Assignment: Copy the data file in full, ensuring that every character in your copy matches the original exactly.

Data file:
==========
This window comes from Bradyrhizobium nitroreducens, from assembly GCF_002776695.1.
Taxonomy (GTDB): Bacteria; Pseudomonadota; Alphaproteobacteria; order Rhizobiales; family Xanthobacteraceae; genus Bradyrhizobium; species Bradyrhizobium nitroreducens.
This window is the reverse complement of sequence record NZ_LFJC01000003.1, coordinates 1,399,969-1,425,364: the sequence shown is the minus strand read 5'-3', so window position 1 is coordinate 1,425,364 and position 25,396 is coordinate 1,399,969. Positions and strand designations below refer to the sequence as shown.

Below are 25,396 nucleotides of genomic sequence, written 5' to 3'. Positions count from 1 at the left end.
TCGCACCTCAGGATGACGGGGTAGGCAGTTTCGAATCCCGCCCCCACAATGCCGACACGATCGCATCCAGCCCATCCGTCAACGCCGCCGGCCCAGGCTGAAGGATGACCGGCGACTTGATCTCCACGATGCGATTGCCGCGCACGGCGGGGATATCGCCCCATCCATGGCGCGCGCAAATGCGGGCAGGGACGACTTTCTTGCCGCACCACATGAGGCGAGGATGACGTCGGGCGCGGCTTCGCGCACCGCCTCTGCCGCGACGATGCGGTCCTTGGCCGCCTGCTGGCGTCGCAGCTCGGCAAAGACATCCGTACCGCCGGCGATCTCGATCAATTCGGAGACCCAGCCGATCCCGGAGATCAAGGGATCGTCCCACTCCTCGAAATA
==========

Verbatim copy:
This window comes from Bradyrhizobium nitroreducens, from assembly GCF_002776695.1.
Taxonomy (GTDB): Bacteria; Pseudomonadota; Alphaproteobacteria; order Rhizobiales; family Xanthobacteraceae; genus Bradyrhizobium; species Bradyrhizobium nitroreducens.
This window is the reverse complement of sequence record NZ_LFJC01000003.1, coordinates 1,399,969-1,425,364: the sequence shown is the minus strand read 5'-3', so window position 1 is coordinate 1,425,364 and position 25,396 is coordinate 1,399,969. Positions and strand designations below refer to the sequence as shown.

Below are 25,396 nucleotides of genomic sequence, written 5' to 3'. Positions count from 1 at the left end.
TCGCACCTCAGGATGACGGGGTAGGCAGTTTCGAATCCCGCCCCCACAATGCCGACACGATCGCATCCAGCCCATCCGTCAACGCCGCCGGCCCAGGCTGAAGGATGACCGGCGACTTGATCTCCACGATGCGATTGCCGCGCACGGCGGGGATATCGCCCCATCCATGGCGCGCGCAAATGCGGGCAGGGACGACTTTCTTGCCGCACCACATGAGGCGAGGATGACGTCGGGCGCGGCTTCGCGCACCGCCTCTGCCGCGACGATGCGGTCCTTGGCCGCCTGCTGGCGTCGCAGCTCGGCAAAGACATCCGTACCGCCGGCGATCTCGATCAATTCGGAGACCCAGCCGATCCCGGAGATCAAGGGATCGTCCCACTCCTCGAAATA